Don't ridicule the diamond diggers of KwaHlathi; give them jobs
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What sounded as a tolling of a monastery bell at the mark of a canonical hour to summon worshippers for a church service, was in fact not a bell.
It was the chiming voice of a cattle herder summoning dwellers of a small rural village on the outskirts of Ladysmith to his discovery.
He had unearthed glittering stones on a hill not far from the impoverished village of KwaHlathi.
Before sunset, hordes of village men and women had been triggered to flock the hill in an uncontrollable frenzy. Their hands maintained a tight grip on shovels, spades and broadforks.
The ground bellowed as the digging tools ate on the soil with the ferocity of a cornered bull. They were searching for the precious stones!
The sun struck them behind their necks, the dust slapped their faces, veins formed lines underneath their dark skin, and sweat danced excitedly on every part of their bodies.
After piles of soil had formed a mountain beside the holes they dug; lo and behold, the stones began to appear. A hope of a better future began to emerge from their beaming faces.
"I'm unemployed and I'm suffering. I first heard about this from the local boys who were heading to this mine, and I decided to follow," an elated member of the village was quoted as saying.
But why does the story of the community of KwaHlathi sound too familiar?
Oh, I remember – if we pick up our own shovels and dig the annals of South African history, we will discover that in 1867, a 15-year-old boy named Erasmus Jacobs found a small transparent rock along the banks of the Orange River near his family's farm. He took the rock to his father, who then showed it to their neighbour, Schalk van Niekerk. Van Niekerk found the rock intriguing, and offered to buy it from the Jacobs family. He sent it via mail to Grahamstown, where Dr William Guybon Atherstone confirmed that it was a 21.24 carat diamond. It was named Eureka. It is the single-most important diamond in the history of South Africa.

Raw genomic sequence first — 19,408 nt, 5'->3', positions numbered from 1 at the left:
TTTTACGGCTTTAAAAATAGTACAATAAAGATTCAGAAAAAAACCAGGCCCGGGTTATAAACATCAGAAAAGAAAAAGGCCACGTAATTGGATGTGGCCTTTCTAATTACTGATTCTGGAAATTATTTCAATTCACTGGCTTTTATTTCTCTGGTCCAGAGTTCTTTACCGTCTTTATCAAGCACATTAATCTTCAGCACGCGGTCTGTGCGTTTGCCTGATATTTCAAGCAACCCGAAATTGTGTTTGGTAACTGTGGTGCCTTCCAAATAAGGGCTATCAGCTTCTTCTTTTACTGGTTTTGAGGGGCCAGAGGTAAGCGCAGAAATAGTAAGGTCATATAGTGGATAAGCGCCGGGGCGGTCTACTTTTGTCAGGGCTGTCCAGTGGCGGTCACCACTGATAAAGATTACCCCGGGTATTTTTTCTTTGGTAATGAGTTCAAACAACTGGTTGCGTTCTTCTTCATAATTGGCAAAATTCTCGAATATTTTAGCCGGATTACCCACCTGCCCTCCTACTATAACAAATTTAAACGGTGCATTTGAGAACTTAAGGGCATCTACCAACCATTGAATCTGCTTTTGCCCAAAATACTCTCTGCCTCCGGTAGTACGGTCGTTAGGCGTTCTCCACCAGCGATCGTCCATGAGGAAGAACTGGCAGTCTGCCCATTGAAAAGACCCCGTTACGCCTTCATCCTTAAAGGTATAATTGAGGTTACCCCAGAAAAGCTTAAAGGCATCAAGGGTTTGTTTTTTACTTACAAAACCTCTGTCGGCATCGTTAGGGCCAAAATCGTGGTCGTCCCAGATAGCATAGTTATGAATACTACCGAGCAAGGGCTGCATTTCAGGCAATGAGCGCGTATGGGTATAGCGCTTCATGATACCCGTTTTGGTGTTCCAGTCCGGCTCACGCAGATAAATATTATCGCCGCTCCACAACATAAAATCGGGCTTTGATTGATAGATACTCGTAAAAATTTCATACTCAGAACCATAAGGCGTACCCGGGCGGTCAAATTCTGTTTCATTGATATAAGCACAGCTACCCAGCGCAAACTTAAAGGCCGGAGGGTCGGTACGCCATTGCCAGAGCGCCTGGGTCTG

Why does this page in the book of SA's long history matter?
It matters precisely because of the nature of ridicule which the community of KwaHlathi were served upon discovery of what they believed to be diamonds.
It matters because in the minds of many, the story of young Erasmus bears more believability and acceptance than that of the cattle herder from a poor, barely recognised, community peopled by Black people like KwaHlathi.
Not only have hostilities towards this community emanated from the public,but even those tasked with the leading government jumped on the bandwagon and waxed lyrical about how the debacle was "illegal" and "risky".
"We call order and calm and urge all those involved to cease their operations and vacate the site," said KZN Premier Sihle Zikalala.
One of the pertinent points in the ANC's 1994 elections manifesto was: "The millions of people without jobs will be at the top of the ANC government agenda."
Alas! Youth unemployment in 1994 was 20%. in 2021 it sits at a devastating 70%.
What becomes glaring and uncomfortably obvious is the consistency of politicians in placing themselves as an obstacle whenever the people try to put their fate in their own hands. Even when they try to clean up the mess created by the same leaders.
If it necessitates discoveries of such a precarious nature to elate people from communities like KwaHlathi, then the guilty finger points at people like Zikalala and the government he leads.
The real elephant in the room is that a contingent of people wake up at dawn to dig for what they believe will disentangle them from the claws of poverty and suffering.
They don't have much faith in politicians, they don't have jobs; they have the time and, judging by their efforts, they are definitely not lazy.
Give the people real opportunities to improve their lives rather than ridiculing them for trying. Give the people jobs!
* Zwe Nxumalo is an activist and writer working on his first novel.
** The views expressed here are not necessarily those of IOL.